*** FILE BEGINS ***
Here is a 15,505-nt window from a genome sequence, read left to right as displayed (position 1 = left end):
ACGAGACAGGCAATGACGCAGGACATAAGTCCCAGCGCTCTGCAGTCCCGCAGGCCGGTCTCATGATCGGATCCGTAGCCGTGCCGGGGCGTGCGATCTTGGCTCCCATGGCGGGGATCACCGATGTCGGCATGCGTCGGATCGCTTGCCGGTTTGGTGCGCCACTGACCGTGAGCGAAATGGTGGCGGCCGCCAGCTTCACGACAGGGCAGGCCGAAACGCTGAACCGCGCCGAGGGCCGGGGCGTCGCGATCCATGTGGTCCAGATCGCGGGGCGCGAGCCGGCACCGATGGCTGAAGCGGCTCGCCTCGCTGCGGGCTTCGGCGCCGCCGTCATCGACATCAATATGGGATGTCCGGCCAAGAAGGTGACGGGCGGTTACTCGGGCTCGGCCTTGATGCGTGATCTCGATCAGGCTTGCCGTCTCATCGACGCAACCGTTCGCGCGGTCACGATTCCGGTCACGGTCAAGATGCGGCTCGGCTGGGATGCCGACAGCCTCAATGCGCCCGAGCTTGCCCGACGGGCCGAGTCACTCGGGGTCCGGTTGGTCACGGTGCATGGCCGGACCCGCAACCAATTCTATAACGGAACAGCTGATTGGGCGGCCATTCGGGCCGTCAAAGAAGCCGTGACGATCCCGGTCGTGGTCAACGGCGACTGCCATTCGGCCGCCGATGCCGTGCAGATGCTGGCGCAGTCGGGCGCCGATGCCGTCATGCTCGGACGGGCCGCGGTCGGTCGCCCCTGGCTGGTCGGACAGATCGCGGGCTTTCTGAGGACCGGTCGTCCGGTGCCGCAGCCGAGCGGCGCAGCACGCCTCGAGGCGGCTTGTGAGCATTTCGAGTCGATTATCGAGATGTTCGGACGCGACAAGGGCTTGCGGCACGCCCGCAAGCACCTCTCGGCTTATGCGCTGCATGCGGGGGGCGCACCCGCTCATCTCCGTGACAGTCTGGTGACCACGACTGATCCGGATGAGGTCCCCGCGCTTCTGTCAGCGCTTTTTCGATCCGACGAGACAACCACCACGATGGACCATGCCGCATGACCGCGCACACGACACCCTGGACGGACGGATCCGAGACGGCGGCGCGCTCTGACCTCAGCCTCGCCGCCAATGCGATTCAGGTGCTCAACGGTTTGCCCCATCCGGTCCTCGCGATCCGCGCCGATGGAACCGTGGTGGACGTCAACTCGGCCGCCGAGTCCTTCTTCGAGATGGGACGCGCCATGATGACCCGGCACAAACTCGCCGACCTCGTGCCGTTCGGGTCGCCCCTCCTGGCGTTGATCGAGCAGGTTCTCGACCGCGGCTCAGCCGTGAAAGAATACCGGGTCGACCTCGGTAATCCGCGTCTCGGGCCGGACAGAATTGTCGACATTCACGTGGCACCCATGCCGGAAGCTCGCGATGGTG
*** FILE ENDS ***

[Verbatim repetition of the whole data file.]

Here is a 15,505-nt window from a genome sequence, read left to right as displayed (position 1 = left end):
ACGAGACAGGCAATGACGCAGGACATAAGTCCCAGCGCTCTGCAGTCCCGCAGGCCGGTCTCATGATCGGATCCGTAGCCGTGCCGGGGCGTGCGATCTTGGCTCCCATGGCGGGGATCACCGATGTCGGCATGCGTCGGATCGCTTGCCGGTTTGGTGCGCCACTGACCGTGAGCGAAATGGTGGCGGCCGCCAGCTTCACGACAGGGCAGGCCGAAACGCTGAACCGCGCCGAGGGCCGGGGCGTCGCGATCCATGTGGTCCAGATCGCGGGGCGCGAGCCGGCACCGATGGCTGAAGCGGCTCGCCTCGCTGCGGGCTTCGGCGCCGCCGTCATCGACATCAATATGGGATGTCCGGCCAAGAAGGTGACGGGCGGTTACTCGGGCTCGGCCTTGATGCGTGATCTCGATCAGGCTTGCCGTCTCATCGACGCAACCGTTCGCGCGGTCACGATTCCGGTCACGGTCAAGATGCGGCTCGGCTGGGATGCCGACAGCCTCAATGCGCCCGAGCTTGCCCGACGGGCCGAGTCACTCGGGGTCCGGTTGGTCACGGTGCATGGCCGGACCCGCAACCAATTCTATAACGGAACAGCTGATTGGGCGGCCATTCGGGCCGTCAAAGAAGCCGTGACGATCCCGGTCGTGGTCAACGGCGACTGCCATTCGGCCGCCGATGCCGTGCAGATGCTGGCGCAGTCGGGCGCCGATGCCGTCATGCTCGGACGGGCCGCGGTCGGTCGCCCCTGGCTGGTCGGACAGATCGCGGGCTTTCTGAGGACCGGTCGTCCGGTGCCGCAGCCGAGCGGCGCAGCACGCCTCGAGGCGGCTTGTGAGCATTTCGAGTCGATTATCGAGATGTTCGGACGCGACAAGGGCTTGCGGCACGCCCGCAAGCACCTCTCGGCTTATGCGCTGCATGCGGGGGGCGCACCCGCTCATCTCCGTGACAGTCTGGTGACCACGACTGATCCGGATGAGGTCCCCGCGCTTCTGTCAGCGCTTTTTCGATCCGACGAGACAACCACCACGATGGACCATGCCGCATGACCGCGCACACGACACCCTGGACGGACGGATCCGAGACGGCGGCGCGCTCTGACCTCAGCCTCGCCGCCAATGCGATTCAGGTGCTCAACGGTTTGCCCCATCCGGTCCTCGCGATCCGCGCCGATGGAACCGTGGTGGACGTCAACTCGGCCGCCGAGTCCTTCTTCGAGATGGGACGCGCCATGATGACCCGGCACAAACTCGCCGACCTCGTGCCGTTCGGGTCGCCCCTCCTGGCGTTGATCGAGCAGGTTCTCGACCGCGGCTCAGCCGTGAAAGAATACCGGGTCGACCTCGGTAATCCGCGTCTCGGGCCGGACAGAATTGTCGACATTCACGTGGCACCCATGCCGGAAGCTCGCGATGGTG